Privacy Policy

Privacy of personal information is an important principle to Gilmour Psychological Services®.  We are committed to collecting, using and disclosing personal information responsibly and only to the extent necessary for services we provide. We are open and transparent as to how we handle personal information. This document describes our privacy policies.

WHAT IS PERSONAL INFORMATION?

Personal information is information about an identifiable individual. Personal information includes information that relates to: an individual’s personal characteristics (e.g. gender, age, home address or phone number, education and training, family circumstances); health (e.g. health history, health conditions, health services received); or, activities and views (e.g. occupation/profession, ideas and concerns expressed by an individual). Personal information is different from business information (e.g. an individual’s business address and telephone number), which is not protected by privacy legislation.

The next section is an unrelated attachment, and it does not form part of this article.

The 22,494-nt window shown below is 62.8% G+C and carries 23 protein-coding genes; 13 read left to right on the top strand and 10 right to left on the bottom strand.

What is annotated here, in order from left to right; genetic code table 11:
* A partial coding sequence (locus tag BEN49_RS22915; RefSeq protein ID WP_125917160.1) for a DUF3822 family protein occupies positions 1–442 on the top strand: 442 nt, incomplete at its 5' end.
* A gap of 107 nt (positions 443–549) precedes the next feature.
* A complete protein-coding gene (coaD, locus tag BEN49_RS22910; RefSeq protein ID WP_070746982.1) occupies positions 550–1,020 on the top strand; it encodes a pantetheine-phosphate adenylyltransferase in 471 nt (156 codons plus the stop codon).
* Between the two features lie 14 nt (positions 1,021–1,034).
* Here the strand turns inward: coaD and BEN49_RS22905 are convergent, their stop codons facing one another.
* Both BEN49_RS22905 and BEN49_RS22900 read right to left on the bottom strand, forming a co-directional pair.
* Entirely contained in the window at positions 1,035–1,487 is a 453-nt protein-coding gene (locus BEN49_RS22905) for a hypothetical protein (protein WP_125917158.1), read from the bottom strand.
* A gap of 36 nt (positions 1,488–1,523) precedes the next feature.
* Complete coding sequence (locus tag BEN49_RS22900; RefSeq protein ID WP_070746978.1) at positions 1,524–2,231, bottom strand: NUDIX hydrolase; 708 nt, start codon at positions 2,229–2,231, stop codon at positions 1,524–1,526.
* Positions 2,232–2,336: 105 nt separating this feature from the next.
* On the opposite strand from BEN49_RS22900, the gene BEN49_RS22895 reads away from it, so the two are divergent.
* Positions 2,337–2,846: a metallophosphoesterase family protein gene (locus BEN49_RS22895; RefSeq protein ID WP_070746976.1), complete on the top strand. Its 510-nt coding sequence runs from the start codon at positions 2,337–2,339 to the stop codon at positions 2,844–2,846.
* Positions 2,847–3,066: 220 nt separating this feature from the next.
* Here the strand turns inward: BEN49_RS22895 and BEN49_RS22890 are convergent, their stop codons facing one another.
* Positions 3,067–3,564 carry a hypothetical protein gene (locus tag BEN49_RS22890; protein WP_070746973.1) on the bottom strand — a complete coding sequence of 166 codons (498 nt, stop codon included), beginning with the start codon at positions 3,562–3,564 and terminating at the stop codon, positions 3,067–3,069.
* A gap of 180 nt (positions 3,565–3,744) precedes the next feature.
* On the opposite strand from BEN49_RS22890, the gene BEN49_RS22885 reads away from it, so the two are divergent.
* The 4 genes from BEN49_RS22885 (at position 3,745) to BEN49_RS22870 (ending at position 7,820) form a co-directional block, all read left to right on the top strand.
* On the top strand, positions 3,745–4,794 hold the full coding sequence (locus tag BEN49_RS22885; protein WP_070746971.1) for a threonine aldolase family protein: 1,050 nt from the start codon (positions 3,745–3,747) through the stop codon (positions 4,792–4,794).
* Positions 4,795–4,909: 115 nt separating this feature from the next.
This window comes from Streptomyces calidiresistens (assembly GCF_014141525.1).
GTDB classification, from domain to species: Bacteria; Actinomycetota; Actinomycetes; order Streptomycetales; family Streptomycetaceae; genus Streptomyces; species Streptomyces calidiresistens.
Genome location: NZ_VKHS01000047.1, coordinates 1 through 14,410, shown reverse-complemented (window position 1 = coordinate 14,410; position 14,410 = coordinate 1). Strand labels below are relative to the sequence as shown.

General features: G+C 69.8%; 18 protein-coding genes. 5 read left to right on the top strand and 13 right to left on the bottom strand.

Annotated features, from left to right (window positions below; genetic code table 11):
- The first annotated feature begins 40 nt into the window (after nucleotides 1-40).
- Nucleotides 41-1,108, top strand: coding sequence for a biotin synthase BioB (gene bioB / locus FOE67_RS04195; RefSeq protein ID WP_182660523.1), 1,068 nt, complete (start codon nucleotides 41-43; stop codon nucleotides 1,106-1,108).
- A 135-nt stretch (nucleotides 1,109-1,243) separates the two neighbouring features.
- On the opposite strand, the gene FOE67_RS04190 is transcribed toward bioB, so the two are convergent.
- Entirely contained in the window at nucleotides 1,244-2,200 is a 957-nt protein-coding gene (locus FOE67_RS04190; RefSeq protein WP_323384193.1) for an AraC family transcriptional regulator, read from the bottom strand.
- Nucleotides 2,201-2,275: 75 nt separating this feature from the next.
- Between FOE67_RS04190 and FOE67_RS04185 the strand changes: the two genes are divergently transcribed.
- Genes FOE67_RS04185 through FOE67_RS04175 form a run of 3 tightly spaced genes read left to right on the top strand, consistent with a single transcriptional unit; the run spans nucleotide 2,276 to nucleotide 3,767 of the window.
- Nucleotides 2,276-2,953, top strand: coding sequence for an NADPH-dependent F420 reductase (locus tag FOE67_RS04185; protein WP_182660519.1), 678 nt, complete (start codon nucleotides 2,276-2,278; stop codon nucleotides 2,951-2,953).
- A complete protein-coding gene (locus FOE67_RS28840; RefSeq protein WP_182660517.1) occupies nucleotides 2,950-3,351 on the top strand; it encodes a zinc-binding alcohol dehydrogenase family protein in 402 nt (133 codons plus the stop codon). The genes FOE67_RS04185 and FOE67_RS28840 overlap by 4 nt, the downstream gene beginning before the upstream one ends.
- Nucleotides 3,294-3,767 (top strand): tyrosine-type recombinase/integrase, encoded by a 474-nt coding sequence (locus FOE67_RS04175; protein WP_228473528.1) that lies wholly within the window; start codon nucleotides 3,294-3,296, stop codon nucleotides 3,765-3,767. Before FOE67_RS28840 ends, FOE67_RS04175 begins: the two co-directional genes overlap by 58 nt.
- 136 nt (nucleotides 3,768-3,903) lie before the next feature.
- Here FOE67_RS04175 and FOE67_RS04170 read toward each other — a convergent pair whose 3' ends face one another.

WHO WE ARE

Our organization, Gilmour Psychological Services®, includes 19 psychologists and three administration staff personnel. From time to time we also include psychologists in Supervised Practice and psychometrists.

OUR PRIMARY PURPOSES FOR COLLECTING PERSONAL INFORMATION ARE SUMMARIZED BELOW

About Clients

We collect, use and disclose personal information only in order to provide psychological services to our clients. For example, we collect information about a client’s health history, including their family history, physical condition and function and social situation in order to help us assess what their mental health needs are, to advise them of their options and then to provide the psychological services they choose to have. A second primary purpose is to obtain a baseline and ongoing record of psychological functioning so that in providing psychological services we can monitor treatment progress and identify changes that occur over time.

In some situations, the primary purpose of collecting personal information would be to conduct an assessment to provide a professional opinion about the individual’s psychological functioning. With the client’s consent, the opinion would be reported to the appropriate person or agency, for example, an insurance company, Workplace Safety and Insurance Board, psychological/legal reports, no-fault automobile insurance, Children’s Aid Society and rehabilitation companies.